Monday, June 16, 2014

Mark Halliday: "Summer Planning"

My father and I on the sofa talked about summer plans,
would he drive from New York to Ohio?
It seemed doubtful (he was eighty-six)
and he said We'll see what comes to pass.
For a minute we were silent.
He said, That's an interesting idiom, isn't it.
To come to pass. "It came to pass."
There's a feeling of both coming and going
at the same time.
Yeah, I said. I wondered what movie we might see.
He said, It's quite different to say "It happened"—
that sounds like a stop, like a fixed point.
But "It came to pass"—there's almost a feeling of
"It came in order to pass."
Yeah, I said, that's right.
He said, You get a sense of the transience of everything.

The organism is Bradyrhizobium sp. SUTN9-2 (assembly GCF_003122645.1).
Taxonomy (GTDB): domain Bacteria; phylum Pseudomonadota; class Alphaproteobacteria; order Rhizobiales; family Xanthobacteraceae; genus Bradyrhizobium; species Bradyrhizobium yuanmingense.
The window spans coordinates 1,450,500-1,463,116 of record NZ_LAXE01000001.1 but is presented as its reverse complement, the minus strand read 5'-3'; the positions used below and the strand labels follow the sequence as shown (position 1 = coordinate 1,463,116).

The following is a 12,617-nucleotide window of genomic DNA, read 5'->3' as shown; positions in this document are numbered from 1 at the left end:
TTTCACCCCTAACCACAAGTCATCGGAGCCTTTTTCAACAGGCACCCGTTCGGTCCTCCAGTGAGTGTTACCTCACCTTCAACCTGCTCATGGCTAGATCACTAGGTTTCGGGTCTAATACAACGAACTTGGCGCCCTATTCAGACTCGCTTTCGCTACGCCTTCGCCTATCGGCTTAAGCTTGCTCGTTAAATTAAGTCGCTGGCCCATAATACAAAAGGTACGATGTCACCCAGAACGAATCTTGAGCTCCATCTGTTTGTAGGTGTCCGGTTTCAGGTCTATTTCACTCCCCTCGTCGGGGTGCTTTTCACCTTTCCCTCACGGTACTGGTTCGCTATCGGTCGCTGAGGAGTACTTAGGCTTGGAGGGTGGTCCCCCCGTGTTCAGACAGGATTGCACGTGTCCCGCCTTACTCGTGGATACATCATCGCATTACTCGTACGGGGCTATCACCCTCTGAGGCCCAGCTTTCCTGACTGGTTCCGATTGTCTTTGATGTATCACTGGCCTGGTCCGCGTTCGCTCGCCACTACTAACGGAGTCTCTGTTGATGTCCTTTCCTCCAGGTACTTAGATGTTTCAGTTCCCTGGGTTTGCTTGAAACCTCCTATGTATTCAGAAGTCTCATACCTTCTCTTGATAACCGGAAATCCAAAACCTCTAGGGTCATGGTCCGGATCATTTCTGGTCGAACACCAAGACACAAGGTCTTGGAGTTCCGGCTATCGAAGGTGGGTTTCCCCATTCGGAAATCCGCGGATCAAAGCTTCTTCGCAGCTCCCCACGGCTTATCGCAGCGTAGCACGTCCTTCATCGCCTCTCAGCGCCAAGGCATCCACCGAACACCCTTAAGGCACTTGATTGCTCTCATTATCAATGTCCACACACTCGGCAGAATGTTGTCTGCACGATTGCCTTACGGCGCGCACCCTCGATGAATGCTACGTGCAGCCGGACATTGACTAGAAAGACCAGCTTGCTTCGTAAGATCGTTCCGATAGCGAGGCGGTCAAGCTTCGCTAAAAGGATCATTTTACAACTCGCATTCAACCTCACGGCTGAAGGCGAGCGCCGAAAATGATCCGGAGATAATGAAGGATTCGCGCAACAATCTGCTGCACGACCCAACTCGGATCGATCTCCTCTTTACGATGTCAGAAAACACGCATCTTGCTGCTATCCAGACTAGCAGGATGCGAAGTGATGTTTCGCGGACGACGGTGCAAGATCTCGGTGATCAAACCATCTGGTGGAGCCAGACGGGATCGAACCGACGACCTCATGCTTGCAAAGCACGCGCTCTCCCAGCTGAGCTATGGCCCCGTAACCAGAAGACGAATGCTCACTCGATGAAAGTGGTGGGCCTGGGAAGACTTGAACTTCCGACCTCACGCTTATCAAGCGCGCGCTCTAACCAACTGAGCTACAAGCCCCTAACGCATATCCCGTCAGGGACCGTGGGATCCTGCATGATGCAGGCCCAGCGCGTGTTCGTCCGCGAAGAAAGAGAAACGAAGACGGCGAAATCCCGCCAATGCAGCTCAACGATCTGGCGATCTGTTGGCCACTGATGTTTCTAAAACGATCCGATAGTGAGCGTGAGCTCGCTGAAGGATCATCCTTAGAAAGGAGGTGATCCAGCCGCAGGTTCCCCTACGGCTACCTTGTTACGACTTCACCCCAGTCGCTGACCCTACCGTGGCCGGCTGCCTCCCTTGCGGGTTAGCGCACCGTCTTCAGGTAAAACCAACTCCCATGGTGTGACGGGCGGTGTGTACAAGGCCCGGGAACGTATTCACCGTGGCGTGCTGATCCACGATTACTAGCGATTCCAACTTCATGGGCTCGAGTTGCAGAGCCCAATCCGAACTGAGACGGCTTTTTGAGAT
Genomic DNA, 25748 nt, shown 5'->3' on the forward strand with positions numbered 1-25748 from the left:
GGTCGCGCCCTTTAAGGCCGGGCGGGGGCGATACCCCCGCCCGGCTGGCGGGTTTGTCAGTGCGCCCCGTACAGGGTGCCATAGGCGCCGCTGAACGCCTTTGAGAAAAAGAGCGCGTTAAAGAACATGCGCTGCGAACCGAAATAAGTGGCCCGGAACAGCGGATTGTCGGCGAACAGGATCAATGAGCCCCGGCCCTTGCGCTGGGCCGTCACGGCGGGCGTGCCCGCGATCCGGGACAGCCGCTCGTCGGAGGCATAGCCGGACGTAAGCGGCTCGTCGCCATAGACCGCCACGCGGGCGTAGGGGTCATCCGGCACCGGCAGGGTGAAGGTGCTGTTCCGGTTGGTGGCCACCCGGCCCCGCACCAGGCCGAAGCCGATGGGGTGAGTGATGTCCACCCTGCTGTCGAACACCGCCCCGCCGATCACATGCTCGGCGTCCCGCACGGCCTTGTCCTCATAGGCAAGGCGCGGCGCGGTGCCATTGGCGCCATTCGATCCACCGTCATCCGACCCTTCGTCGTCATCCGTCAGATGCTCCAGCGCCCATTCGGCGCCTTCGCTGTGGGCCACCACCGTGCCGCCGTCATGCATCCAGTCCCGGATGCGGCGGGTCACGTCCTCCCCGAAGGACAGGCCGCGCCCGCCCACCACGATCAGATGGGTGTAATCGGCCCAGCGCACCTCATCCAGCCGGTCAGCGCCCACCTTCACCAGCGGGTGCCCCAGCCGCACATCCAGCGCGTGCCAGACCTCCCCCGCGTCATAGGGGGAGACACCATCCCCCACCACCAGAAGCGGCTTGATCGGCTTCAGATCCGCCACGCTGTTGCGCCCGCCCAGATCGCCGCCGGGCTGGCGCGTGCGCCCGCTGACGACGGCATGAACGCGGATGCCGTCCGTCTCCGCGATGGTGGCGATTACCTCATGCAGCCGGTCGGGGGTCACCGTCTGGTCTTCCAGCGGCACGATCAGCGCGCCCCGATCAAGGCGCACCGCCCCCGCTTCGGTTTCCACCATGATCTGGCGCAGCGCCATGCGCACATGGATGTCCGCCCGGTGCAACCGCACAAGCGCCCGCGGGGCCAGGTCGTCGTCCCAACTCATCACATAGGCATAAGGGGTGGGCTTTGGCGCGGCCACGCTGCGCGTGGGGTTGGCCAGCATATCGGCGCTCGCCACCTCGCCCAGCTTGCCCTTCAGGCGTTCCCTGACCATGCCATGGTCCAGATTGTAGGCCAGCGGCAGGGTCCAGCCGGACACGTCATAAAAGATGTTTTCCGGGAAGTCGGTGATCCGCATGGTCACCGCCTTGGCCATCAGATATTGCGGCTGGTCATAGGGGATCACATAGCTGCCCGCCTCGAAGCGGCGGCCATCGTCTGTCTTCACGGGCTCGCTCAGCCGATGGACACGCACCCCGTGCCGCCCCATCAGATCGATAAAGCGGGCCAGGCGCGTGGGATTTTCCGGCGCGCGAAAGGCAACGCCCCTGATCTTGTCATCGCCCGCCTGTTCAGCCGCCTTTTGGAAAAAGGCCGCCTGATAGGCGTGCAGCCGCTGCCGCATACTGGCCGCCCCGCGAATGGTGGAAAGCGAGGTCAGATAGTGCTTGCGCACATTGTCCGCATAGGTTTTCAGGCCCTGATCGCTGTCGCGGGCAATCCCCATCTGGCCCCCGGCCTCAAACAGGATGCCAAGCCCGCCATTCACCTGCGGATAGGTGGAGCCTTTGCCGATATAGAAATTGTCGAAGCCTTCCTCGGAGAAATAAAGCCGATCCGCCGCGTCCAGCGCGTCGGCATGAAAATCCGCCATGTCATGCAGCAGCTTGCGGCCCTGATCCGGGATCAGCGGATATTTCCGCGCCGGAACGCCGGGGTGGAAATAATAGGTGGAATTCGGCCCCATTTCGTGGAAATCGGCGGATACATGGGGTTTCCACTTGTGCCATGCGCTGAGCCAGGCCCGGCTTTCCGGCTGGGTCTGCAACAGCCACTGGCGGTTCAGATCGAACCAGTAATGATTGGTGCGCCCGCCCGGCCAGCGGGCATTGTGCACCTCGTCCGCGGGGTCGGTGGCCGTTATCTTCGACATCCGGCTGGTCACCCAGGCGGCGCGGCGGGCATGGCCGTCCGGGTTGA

Yes, I said.
Cleo the black cat lay snoozing across my father's legs.
My father stroked her gently.
I finished my raspberry iced tea.

"Summer Planning" by Mark Halliday, from Jab. © University of Chicago Press, 2002.  

Art credit: Detail from untitled photograph by kimeveruss. 

1 comment :

  1. Time comes to pass--I'm now understanding that phrase in a whole new way.


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